In my experience, HR practitioners from all walks of life are committed to strengthening their organisations and developing the profession.
Each year, I have the privilege of participating in two weeks of intensive HR development with aspiring HR professionals at the University of Michigan and at the The RBL Group. The participants that come are always varied. They work in large and small companies, in public and private sectors, have long-term HR backgrounds or may be new to their role, work as generalists and specialists, and represent multiple countries and belief systems.
While they are diverse on many dimensions, they share a common commitment to discovering how to add value to their organisations, employees, the HR profession, and themselves. I have the privilege, along with exceptional faculty and support staff, of teaching and coaching one-on-one with these remarkable HR professionals each year.
Some of the positive attributes I see time and time again include:
They are caregivers
In recent years, we have come to appropriately regard first responders as heroes. When disasters like hurricanes or earthquakes hit, first responders risk their personal safety and put aside their personal belongings to rescue others and offer support to those in need. Likewise, in organisations today, emotional traumas such as restructuring, strategic reorganisation, and other disturbances hit many. HR professionals are caregivers who put aside their personal emotional demands to offer support to others facing professional and personal disruptions. They are the emotional first responders, heroes, and the front line in helping individuals understand and manage the inevitable challenges of change.
They are learners
Like most other things in our lives, the field of HR has changed and continues to change. These disruptions pivot HR from an internal focus (employee) to an external focus (customer and investor), from delivering employee value and experience to organisation capability and culture, and from HR scorecards to business impact. These HR professionals have a growth mindset as they work to learn about ideas that will impact their future success. As learners, they are willing to put aside their own beliefs and assumptions and explore new ideas that require curiosity and risk.
They are committed
As I coach these high-potential HR pros, I recognise that they each have a personal professional journey often combined with:
- the inevitable challenges of managing work and life trade-offs (families and relationships),
- overcoming failure and rejection (by taking personal and professional risks),
- working with good and bad leaders (both inside and outside HR), and
- being overburdened by their success (because they are so good, they often get asked to do more).
But in the face of these realities, they continue a virtuous cycle of learning by trying and improving.
They are competent value creators
For many, competencies are a list of desired attributes about what someone knows and does. For these professionals, they are not just interested in their personal competence, but how their competence delivers value to others. As value creators, they focus their competencies on helping others become more effective. The “others” may include employees within the firm (and their extended families) and organisations as entities that require capabilities to deliver strategy; but they can also include customers, investors, and communities outside their organisation.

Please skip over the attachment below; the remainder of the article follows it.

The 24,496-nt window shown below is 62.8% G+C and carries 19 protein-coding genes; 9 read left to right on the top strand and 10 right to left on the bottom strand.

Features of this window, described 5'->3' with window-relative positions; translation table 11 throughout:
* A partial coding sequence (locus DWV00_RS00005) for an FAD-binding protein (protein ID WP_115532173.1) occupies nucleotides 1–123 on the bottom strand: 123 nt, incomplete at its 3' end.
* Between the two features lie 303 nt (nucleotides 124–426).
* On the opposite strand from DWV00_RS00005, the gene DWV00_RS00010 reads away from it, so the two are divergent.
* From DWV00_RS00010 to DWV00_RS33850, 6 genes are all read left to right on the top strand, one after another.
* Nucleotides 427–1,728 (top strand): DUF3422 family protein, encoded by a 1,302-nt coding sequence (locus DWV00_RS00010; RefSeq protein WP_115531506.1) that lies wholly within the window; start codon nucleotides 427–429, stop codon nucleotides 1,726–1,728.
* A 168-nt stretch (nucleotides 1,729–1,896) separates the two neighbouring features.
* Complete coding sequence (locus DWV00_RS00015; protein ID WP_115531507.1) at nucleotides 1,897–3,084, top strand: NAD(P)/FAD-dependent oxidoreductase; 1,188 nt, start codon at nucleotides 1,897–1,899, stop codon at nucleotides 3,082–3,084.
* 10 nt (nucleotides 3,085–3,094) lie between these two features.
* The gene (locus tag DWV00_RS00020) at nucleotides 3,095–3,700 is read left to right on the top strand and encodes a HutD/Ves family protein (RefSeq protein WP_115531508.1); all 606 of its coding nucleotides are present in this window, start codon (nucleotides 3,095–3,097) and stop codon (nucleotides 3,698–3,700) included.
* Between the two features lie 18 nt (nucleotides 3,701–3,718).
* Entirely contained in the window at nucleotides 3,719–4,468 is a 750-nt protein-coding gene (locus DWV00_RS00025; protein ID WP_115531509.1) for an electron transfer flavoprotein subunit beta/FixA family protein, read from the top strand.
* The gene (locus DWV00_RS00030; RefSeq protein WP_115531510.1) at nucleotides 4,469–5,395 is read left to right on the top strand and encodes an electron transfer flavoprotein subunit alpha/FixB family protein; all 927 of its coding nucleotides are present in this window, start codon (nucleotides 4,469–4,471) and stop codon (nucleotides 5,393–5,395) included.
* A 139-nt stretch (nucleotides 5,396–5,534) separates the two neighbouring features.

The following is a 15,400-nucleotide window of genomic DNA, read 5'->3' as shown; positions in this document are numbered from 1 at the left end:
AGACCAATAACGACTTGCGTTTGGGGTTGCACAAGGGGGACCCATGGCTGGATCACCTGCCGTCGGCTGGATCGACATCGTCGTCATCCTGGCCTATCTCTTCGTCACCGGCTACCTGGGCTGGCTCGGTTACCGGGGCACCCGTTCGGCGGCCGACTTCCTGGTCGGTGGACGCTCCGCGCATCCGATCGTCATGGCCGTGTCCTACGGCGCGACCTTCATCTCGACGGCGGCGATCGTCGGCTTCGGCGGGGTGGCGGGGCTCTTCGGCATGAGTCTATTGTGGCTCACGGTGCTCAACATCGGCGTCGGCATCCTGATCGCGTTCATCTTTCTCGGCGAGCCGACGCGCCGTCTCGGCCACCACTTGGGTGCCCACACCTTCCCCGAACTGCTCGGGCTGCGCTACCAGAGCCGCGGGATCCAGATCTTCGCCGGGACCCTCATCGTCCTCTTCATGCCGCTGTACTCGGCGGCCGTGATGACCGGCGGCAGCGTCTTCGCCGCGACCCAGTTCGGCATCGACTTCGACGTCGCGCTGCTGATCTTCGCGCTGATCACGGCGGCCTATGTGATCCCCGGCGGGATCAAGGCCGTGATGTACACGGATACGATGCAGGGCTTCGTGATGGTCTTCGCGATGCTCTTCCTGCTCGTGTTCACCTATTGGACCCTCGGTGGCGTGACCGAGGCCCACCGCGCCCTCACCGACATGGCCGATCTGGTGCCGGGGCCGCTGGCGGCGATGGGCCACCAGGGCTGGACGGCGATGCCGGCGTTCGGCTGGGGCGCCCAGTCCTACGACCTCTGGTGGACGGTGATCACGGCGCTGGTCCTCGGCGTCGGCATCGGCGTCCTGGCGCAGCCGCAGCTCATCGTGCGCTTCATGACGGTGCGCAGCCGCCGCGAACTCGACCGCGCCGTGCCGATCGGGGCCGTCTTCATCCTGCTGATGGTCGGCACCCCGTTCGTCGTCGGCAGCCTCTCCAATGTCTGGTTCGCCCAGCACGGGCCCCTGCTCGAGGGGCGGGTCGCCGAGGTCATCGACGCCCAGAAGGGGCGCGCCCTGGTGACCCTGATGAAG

They have zest
In a more personal evening session with a group of 30, I asked the question, “What inspires you to stay engaged in HR?” The answers showed remarkable insight:
- to establish a system that helps individuals
- to create value for others
- to face unique, not routine, people and organisation challenges that require evolving judgment
- to scale and leverage my personal impact to thousands
- to change and improve lives
- to stay ahead of challenges
- to school leaders and push them for the value they create.
I sense a zest among these colleagues. They not only have competence to do their work well, but also a commitment to give their best and a sense of passion and purpose to help themselves and others find meaning. Many feel they have callings rather than jobs as they see the impact of their work in the wellbeing of those they serve.
Moving the business forward
I am not a Pollyanna who only sees the good (although I try to be more optimistic than pessimistic in my outlook). I recognise that those committed to two weeks of structured learning are high potentials who have the ambition, agility, and the ability to continue to achieve, and they often work in companies willing to invest in these improvements. But, I see and feel from these remarkable colleagues a dedication that has moved the HR profession forward. Our research with large data sets shows the progress in competencies among HR professionals over the last 30 years; these more intimate and personal training and coaching experiences communicate the feeling and personal passion of HR professionals.
While I (and many others) write and present to tens of thousands of HR professionals, these close and personal experiences renew my hope for our profession. As we try to shape and create the future of HR, I realise that this field is in very good hands.
So, a tribute to those aspiring HR professionals who will make a true difference and add real value to so many.
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Dave Ulrich FAHRILife is a Rensis Likert professor of business, a University of Michigan partner, and co-founder and partner of the RBL Group.
This is an edited version of his LinkedIn article.